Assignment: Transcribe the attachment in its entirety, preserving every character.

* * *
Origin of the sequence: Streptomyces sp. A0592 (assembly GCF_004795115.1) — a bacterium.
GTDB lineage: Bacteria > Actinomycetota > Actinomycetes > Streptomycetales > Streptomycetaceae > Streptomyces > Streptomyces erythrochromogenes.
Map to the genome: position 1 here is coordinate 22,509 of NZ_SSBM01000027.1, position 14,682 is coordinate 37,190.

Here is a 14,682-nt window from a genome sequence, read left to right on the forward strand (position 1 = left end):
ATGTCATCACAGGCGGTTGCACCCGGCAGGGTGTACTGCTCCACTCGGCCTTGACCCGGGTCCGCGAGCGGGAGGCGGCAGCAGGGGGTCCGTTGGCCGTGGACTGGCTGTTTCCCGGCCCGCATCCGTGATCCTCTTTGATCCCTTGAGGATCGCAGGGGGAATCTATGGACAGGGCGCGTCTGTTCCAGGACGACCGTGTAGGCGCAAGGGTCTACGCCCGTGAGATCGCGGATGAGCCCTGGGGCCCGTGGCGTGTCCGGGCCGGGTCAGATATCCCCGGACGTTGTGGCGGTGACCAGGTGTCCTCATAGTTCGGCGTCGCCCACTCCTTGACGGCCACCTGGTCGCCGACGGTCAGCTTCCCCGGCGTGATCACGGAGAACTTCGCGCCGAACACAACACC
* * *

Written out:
Origin of the sequence: Streptomyces sp. A0592 (assembly GCF_004795115.1) — a bacterium.
GTDB lineage: Bacteria > Actinomycetota > Actinomycetes > Streptomycetales > Streptomycetaceae > Streptomyces > Streptomyces erythrochromogenes.
Map to the genome: position 1 here is coordinate 22,509 of NZ_SSBM01000027.1, position 14,682 is coordinate 37,190.

Here is a 14,682-nt window from a genome sequence, read left to right on the forward strand (position 1 = left end):
ATGTCATCACAGGCGGTTGCACCCGGCAGGGTGTACTGCTCCACTCGGCCTTGACCCGGGTCCGCGAGCGGGAGGCGGCAGCAGGGGGTCCGTTGGCCGTGGACTGGCTGTTTCCCGGCCCGCATCCGTGATCCTCTTTGATCCCTTGAGGATCGCAGGGGGAATCTATGGACAGGGCGCGTCTGTTCCAGGACGACCGTGTAGGCGCAAGGGTCTACGCCCGTGAGATCGCGGATGAGCCCTGGGGCCCGTGGCGTGTCCGGGCCGGGTCAGATATCCCCGGACGTTGTGGCGGTGACCAGGTGTCCTCATAGTTCGGCGTCGCCCACTCCTTGACGGCCACCTGGTCGCCGACGGTCAGCTTCCCCGGCGTGATCACGGAGAACTTCGCGCCGAACACAACACC